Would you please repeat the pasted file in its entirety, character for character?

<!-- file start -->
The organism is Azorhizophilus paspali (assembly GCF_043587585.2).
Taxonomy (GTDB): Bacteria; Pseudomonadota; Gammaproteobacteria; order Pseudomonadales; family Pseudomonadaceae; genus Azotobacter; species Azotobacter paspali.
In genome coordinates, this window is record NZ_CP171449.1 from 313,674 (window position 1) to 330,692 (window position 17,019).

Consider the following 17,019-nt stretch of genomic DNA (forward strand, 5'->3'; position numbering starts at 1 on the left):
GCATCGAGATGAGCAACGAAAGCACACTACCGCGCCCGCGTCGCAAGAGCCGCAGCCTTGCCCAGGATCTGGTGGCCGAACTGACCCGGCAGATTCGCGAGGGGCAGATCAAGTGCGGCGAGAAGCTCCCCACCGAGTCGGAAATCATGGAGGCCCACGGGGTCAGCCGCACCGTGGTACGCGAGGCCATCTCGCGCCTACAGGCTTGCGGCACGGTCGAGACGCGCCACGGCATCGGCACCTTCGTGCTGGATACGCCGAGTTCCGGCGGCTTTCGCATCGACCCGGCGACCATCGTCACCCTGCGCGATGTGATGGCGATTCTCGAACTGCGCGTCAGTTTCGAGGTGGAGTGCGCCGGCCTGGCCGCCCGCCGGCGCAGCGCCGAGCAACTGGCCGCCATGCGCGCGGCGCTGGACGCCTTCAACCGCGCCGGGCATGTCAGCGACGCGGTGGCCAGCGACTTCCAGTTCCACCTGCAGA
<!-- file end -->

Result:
The organism is Azorhizophilus paspali (assembly GCF_043587585.2).
Taxonomy (GTDB): Bacteria; Pseudomonadota; Gammaproteobacteria; order Pseudomonadales; family Pseudomonadaceae; genus Azotobacter; species Azotobacter paspali.
In genome coordinates, this window is record NZ_CP171449.1 from 313,674 (window position 1) to 330,692 (window position 17,019).

Consider the following 17,019-nt stretch of genomic DNA (forward strand, 5'->3'; position numbering starts at 1 on the left):
GCATCGAGATGAGCAACGAAAGCACACTACCGCGCCCGCGTCGCAAGAGCCGCAGCCTTGCCCAGGATCTGGTGGCCGAACTGACCCGGCAGATTCGCGAGGGGCAGATCAAGTGCGGCGAGAAGCTCCCCACCGAGTCGGAAATCATGGAGGCCCACGGGGTCAGCCGCACCGTGGTACGCGAGGCCATCTCGCGCCTACAGGCTTGCGGCACGGTCGAGACGCGCCACGGCATCGGCACCTTCGTGCTGGATACGCCGAGTTCCGGCGGCTTTCGCATCGACCCGGCGACCATCGTCACCCTGCGCGATGTGATGGCGATTCTCGAACTGCGCGTCAGTTTCGAGGTGGAGTGCGCCGGCCTGGCCGCCCGCCGGCGCAGCGCCGAGCAACTGGCCGCCATGCGCGCGGCGCTGGACGCCTTCAACCGCGCCGGGCATGTCAGCGACGCGGTGGCCAGCGACTTCCAGTTCCACCTGCAGA